“Lenny and I were driving on Telegraph (the street the Red Fox was on) one day. I was taking him to an appointment. This is years after Hoffa was gone . . . and he just said it,” the source recalled. “He said, Jimmy bit the dust at his place and it wasn’t a shooting. … He said Tony Jack had the house keys and they choked him out in the living room. Then they gave the body to Rolland McMaster to get rid of it. He was real quiet the rest of the drive that day. It seemed like he just wanted to get it off his chest. He never said another word about it to me.”
This is where the story dovetails with Dan Moldea’s reporting. Dan has always placed “Big Mac” McMaster in the murder plot. McMaster was a legendary Teamsters goon, labor muscle for the Mob for years with a reputation for violence that stretched coast to coast. McMaster and Hoffa were once tight. At the time of his disappearance, however, they were rivals. McMaster had led a campaign of intimidation (beatings, bombings, bully tactics) against Hoffa and his allies in the preceding year in an attempt to get Hoffa to drop out of the union presidential election.
The FBI searched McMaster’s Hidden Dreams Ranch in Commerce, Michigan, in 2006 looking for Hoffa’s body, but came up empty. When Dan developed New Jersey Mob figure Phil “Brother” Moscato as a source late in Moscato’s life, Moscato, a confidant of Tony Pro and one of the biggest loan sharks in the Garden State during his gangland prime, told Dan that Hoffa’s body was transported from Detroit to New Jersey in a Gateway Transportation truck and laid to rest at his PJP Landfill underneath the Pulaski Freeway. McMaster owned Gateway Transportation.
Schultz’s house was a five-minute drive west of the Red Fox and a straight shot up Maple Road to Hidden Dreams Ranch. Per FBI informants and grand jury testimony, the Giacalones felt comfortable using Schultz’s house for “wet work,” and had killed furniture mogul Harvey Leach at Schultz’s residence 16 months before in the spring of 1974. Another one of Dan’s sources claims he witnessed unusual activity at the ranch late in the evening of July 30, 1975 — cars speeding in and away from the property in the dark of night.
In the interest of full disclosure, for the last dozen years I’ve been espousing another theory regarding the spot where Hoffa was murdered. I’ve reported and been on national television discussing my belief that Hoffa was killed at Detroit Mob soldier Carlo Licata’s house, a five-minute drive north of the Red Fox and a residence at which Hoffa had met the Giacalone brothers several times before. Licata was the brother-in-law of the Detroit Mafia’s acting boss at the time, Giacomo “Black Jack” Tocco, and died under suspicious circumstances at the residence, known as the “house on the hill,” off Long Lake Drive in Bloomfield Township, Michigan, on the six-year anniversary of Hoffa’s disappearance.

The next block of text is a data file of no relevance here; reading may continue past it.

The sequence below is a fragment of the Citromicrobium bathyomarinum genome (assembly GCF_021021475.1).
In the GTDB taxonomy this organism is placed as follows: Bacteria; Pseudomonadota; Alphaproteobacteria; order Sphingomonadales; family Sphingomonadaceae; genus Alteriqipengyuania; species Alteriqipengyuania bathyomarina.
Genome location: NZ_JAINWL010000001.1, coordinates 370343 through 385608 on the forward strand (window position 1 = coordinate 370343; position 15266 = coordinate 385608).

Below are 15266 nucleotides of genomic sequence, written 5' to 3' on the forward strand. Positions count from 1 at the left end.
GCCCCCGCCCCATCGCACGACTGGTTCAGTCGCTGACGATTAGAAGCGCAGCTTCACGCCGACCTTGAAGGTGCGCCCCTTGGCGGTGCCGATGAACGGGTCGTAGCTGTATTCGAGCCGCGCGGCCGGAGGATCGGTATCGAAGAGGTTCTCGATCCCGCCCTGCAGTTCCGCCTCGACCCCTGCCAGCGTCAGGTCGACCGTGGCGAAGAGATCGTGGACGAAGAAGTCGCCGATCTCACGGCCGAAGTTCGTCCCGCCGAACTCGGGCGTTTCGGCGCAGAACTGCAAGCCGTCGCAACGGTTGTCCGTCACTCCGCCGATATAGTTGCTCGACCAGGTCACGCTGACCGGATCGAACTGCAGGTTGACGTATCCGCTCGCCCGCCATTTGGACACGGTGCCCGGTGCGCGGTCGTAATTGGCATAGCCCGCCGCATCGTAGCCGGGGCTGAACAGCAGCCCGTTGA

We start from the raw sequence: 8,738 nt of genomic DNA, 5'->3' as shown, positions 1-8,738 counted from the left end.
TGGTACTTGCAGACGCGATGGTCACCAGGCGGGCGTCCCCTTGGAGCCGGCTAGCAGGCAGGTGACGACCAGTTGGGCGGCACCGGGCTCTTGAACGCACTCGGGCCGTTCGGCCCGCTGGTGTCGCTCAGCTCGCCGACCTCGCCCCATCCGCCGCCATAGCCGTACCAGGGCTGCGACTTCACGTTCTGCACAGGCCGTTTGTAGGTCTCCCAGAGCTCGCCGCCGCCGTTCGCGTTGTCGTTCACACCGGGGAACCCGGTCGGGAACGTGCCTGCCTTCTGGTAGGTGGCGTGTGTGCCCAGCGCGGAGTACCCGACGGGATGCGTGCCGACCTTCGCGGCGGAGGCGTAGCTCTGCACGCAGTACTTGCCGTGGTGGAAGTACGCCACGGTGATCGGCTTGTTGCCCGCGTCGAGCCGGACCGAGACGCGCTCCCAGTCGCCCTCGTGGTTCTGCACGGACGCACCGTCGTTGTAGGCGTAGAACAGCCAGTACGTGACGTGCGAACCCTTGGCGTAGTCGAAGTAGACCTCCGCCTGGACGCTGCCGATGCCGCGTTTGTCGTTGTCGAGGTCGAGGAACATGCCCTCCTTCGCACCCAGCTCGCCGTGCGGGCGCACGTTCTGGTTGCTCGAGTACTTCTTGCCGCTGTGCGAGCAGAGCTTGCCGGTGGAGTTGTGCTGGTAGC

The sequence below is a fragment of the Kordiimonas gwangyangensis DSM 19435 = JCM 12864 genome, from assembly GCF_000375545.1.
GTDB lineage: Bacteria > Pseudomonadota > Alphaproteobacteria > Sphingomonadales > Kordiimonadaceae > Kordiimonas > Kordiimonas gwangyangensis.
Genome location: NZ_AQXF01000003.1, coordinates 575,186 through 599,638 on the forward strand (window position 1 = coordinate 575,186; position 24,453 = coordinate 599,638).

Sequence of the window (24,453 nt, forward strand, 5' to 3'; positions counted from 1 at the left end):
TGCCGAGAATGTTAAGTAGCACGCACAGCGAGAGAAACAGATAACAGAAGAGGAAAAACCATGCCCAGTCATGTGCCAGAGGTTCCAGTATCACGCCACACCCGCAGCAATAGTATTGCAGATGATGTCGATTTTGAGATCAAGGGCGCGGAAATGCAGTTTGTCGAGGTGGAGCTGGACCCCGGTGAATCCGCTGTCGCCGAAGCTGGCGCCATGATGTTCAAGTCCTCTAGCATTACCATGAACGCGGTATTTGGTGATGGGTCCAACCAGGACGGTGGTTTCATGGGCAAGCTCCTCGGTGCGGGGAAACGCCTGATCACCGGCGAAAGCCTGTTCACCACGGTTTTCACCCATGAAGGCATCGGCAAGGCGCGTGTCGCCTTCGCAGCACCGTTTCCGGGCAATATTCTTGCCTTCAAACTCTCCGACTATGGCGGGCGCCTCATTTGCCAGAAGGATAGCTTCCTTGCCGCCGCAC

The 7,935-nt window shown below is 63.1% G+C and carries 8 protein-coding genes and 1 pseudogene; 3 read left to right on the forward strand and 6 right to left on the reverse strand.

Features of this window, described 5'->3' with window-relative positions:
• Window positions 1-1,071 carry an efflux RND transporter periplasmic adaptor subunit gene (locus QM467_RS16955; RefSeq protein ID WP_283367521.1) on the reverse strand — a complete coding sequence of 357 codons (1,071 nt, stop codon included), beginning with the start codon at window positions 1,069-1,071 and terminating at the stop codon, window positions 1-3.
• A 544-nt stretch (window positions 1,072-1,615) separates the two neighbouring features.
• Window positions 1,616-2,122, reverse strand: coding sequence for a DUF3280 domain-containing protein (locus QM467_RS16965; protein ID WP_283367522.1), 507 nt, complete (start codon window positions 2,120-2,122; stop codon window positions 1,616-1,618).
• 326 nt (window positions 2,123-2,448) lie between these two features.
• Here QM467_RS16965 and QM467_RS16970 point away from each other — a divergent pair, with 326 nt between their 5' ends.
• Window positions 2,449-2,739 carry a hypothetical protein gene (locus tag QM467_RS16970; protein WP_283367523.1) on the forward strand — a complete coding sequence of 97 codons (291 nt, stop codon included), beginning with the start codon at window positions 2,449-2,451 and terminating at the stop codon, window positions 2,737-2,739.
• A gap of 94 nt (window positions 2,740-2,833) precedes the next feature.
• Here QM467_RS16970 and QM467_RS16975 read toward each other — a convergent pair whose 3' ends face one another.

I am not abandoning my Licata theory. Too many people on both sides of the law have confirmed for me that is where he was taken and bumped off. That said, I am an investigative reporter, and I have to go where the facts lead me.
This new theory makes a lot sense. I find it completely plausible and possible that Hoffa was killed at Lenny Schultz’s house, not Licata’s.
Around the same time that I was rethinking my research, Dan was hitting paydirt in New Jersey. Literally. Although Brother Moscato admitted to Dan that he was in charge of burying Hoffa’s body at the PJP Landfill, he never filled Dan in on exactly where his remains rested on the property before dying of cancer in 2014. That part of the equation came from Frank Cappola last fall.
Cappola’s dad, Paul, was Brother Moscato’s partner in the PJP dump, and Paul spilled the beans to his son on his deathbed back in 2008. Last October, an ailing Frank Cappola, a former wiseguy himself, took Dan to the precise spot — now part of a state park and nature preserve — where his father told him he had buried Hoffa’s body in a 55-gallon industrial drum the night after Hoffa disappeared. Cappola died of a respiratory ailment on March 16 of this year.
Acting on a tip from Tony Provenzano’s driver, the feds searched the PJP Landfill for Hoffa’s body in the months after he went missing, and they didn’t find anything. But they didn’t have the specifics that Dan does now, and I think they’ll be searching there again soon.
If anyone in this crazy, surreal and quite well-documented near half-century journey of tracking down leads in the Hoffa disappearance deserves to be the man who can finally say he found Hoffa’s tomb, it’s Dan Moldea. This man is an institution in the world of hard-nosed, unrelenting reporting, much the way Hoffa was in labor politics. Investigative journalists everywhere owe him a great debt. When it comes to Hoffa research, reporting and knowledge, he’s the trailblazer.
That’s the truth, whether we ever find Hoffa’s body or not.